RPMThe core idea of Package Drone is to extract meta data from files and generated some sort of repository index. And although Package Drone’s main focus is on OSGi, we did want to implement a YUM repository adapter and for this we needed to extract metadata from RPM files.

Package Drone itself is written in Java. So I wanted some sort of Java approach. Of course it would be possible to run the rpm command in the background, parse the output somehow and gather the meta data information from that. Or make a JNI wrapper to librpm and extract the information with a native library call. However this is not only prone to error, but also a nightmare when it comes to porting.

So I really was looking for a plain Java solution, which also was compatible with the license of Eclipse (EPL). I came across jRPM and redline.

jRPM was last updated around 2005, still has an Apache 1.1 license and simply stuck in the past. redline is more up to date and sounded promising at first, but then the library is really more like a jar file with some “main” entry points and an ant task. There is no clear API for programmatically reading the RPM files. And the legal aspect was a little bit troublesome to me. 28 contributors according to GitHub, no CLA, an “MIT license” from a company simple named “FreeCompany” and the Google Tracking code backed right into the Maven POM file. So, I had to do it myself 😉

A fresh start

So not to fall into the same pitfalls, I did start to write a parsing library first, instead of directly writing the Package Drone extractor module. This way there is now a clean library which can parse RPM files. It also is an OSGi bundle, which was necessary for Package Drone, but does not make use of any OSGi functionality. So it still can be used as a simple JAR file. Licensed under the EPL, as requirement for Eclipse projects anyway and the Eclipse CLA and IP process to take care of the legal aspects. And if you are an Eclipse project, you even don’t need a CQ to use it.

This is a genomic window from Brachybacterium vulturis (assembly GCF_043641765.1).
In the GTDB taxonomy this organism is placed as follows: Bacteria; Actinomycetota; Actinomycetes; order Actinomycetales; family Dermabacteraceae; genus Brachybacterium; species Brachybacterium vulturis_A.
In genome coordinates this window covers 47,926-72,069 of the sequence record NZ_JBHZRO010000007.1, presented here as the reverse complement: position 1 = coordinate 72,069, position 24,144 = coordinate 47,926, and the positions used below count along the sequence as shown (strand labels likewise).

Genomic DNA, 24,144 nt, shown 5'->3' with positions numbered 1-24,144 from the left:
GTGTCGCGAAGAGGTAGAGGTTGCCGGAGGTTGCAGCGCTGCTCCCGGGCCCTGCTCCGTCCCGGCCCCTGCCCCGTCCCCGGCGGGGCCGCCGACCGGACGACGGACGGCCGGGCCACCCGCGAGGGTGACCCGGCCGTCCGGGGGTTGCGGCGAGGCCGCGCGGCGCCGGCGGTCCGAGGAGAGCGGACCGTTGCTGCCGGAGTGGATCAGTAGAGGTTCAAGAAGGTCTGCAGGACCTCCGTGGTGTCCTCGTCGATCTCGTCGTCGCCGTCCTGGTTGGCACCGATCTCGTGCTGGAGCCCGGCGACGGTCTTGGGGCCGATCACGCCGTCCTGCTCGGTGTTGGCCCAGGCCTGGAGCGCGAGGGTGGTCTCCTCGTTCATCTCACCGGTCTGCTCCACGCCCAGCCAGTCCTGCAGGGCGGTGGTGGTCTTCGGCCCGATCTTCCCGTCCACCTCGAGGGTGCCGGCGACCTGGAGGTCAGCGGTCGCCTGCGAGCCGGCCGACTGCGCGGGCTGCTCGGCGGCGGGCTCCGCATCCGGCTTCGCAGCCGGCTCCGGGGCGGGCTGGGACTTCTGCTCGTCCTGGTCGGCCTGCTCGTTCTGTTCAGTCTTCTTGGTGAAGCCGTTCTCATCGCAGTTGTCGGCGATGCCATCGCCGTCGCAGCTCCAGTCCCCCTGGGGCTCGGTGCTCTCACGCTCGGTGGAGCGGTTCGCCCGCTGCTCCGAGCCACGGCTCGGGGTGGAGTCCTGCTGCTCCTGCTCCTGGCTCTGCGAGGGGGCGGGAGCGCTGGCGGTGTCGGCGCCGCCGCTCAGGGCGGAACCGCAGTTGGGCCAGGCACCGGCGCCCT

What’s the catch?

I did implement what I needed. And that was reading RPM metadata and building a YUM repository index. So writing RPM files or reading/writing signatures is not possible at the moment. However there are plans to sign YUM repositories and RPM files as well. So this limitation is only a matter of time. Also are there some fields which are not mapped to enums. RPM used numeric IDs internally, many are mapped, but not all. You can still access those, but by number not by enum in that case.

Also is this library currently not on maven central. But again, I am also working an a “deploy to Maven Central” feature in Package Drone, which will clear that blocker.

So where are we now?

So the code is right here on GitHub. In a few weeks we will have a binary download, but right now the Eclipse IP process has to clear the way first.

Looking at the source code of the test case you can see how this library works. Instead of working on a plain File, it can work on an InputStream, which can be important if your RPM file comes from a remote location.

The following example shows how to extract metadata and content from an RPM file.


try(RpmInputStream in = new RpmInputStream(new FileInputStream("file.rpm"))) {
String name = (String)in.getPayloadHeader ().getTag (RpmTag.NAME);

CpioArchiveInputStream cpio = in.getCpioStream ();
CpioArchiveEntry entry;
while ((entry = cpio.getNextCPIOEntry ()) != null) {
process ( entry );
}
}

There is also the older JavaDoc, which has to be updated to reflect the change to org.eclipse.packagedrone.

What’s next?

Of course a binary release at Eclipse, an updated JavaDoc and publishing the binaries to Maven Central. Beside extending the library to be able to sign and write RPM files.

If you like to help or need some help using it, just let me know!